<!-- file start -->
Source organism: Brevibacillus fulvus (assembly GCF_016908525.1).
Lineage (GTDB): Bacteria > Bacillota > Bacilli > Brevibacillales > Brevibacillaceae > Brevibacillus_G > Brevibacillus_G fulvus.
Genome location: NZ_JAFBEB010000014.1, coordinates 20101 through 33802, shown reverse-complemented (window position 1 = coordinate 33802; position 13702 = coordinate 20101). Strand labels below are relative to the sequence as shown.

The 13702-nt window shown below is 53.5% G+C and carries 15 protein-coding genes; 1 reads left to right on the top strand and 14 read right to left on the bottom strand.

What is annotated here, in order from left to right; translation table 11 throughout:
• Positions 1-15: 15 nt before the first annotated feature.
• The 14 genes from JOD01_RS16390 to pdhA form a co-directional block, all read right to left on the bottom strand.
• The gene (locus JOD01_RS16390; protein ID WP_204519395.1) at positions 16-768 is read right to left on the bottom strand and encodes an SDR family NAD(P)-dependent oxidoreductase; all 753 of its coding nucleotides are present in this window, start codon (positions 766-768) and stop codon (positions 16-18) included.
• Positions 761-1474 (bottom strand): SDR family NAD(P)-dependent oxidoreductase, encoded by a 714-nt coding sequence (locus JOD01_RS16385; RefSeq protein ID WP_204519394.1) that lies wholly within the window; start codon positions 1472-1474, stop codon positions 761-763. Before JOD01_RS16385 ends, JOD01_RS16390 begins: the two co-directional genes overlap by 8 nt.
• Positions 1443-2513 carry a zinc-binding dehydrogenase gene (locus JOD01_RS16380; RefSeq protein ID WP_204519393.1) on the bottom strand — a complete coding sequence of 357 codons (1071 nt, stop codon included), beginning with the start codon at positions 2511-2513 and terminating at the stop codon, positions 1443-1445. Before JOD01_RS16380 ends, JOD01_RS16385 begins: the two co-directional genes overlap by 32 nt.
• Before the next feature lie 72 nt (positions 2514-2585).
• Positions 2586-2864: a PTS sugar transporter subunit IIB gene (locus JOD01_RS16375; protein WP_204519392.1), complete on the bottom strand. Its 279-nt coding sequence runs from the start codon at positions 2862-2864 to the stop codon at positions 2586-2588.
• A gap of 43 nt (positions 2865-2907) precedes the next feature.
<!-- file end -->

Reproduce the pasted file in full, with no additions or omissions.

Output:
Source organism: Brevibacillus fulvus (assembly GCF_016908525.1).
Lineage (GTDB): Bacteria > Bacillota > Bacilli > Brevibacillales > Brevibacillaceae > Brevibacillus_G > Brevibacillus_G fulvus.
Genome location: NZ_JAFBEB010000014.1, coordinates 20101 through 33802, shown reverse-complemented (window position 1 = coordinate 33802; position 13702 = coordinate 20101). Strand labels below are relative to the sequence as shown.

The 13702-nt window shown below is 53.5% G+C and carries 15 protein-coding genes; 1 reads left to right on the top strand and 14 read right to left on the bottom strand.

What is annotated here, in order from left to right; translation table 11 throughout:
• Positions 1-15: 15 nt before the first annotated feature.
• The 14 genes from JOD01_RS16390 to pdhA form a co-directional block, all read right to left on the bottom strand.
• The gene (locus JOD01_RS16390; protein ID WP_204519395.1) at positions 16-768 is read right to left on the bottom strand and encodes an SDR family NAD(P)-dependent oxidoreductase; all 753 of its coding nucleotides are present in this window, start codon (positions 766-768) and stop codon (positions 16-18) included.
• Positions 761-1474 (bottom strand): SDR family NAD(P)-dependent oxidoreductase, encoded by a 714-nt coding sequence (locus JOD01_RS16385; RefSeq protein ID WP_204519394.1) that lies wholly within the window; start codon positions 1472-1474, stop codon positions 761-763. Before JOD01_RS16385 ends, JOD01_RS16390 begins: the two co-directional genes overlap by 8 nt.
• Positions 1443-2513 carry a zinc-binding dehydrogenase gene (locus JOD01_RS16380; RefSeq protein ID WP_204519393.1) on the bottom strand — a complete coding sequence of 357 codons (1071 nt, stop codon included), beginning with the start codon at positions 2511-2513 and terminating at the stop codon, positions 1443-1445. Before JOD01_RS16380 ends, JOD01_RS16385 begins: the two co-directional genes overlap by 32 nt.
• Before the next feature lie 72 nt (positions 2514-2585).
• Positions 2586-2864: a PTS sugar transporter subunit IIB gene (locus JOD01_RS16375; protein WP_204519392.1), complete on the bottom strand. Its 279-nt coding sequence runs from the start codon at positions 2862-2864 to the stop codon at positions 2586-2588.
• A gap of 43 nt (positions 2865-2907) precedes the next feature.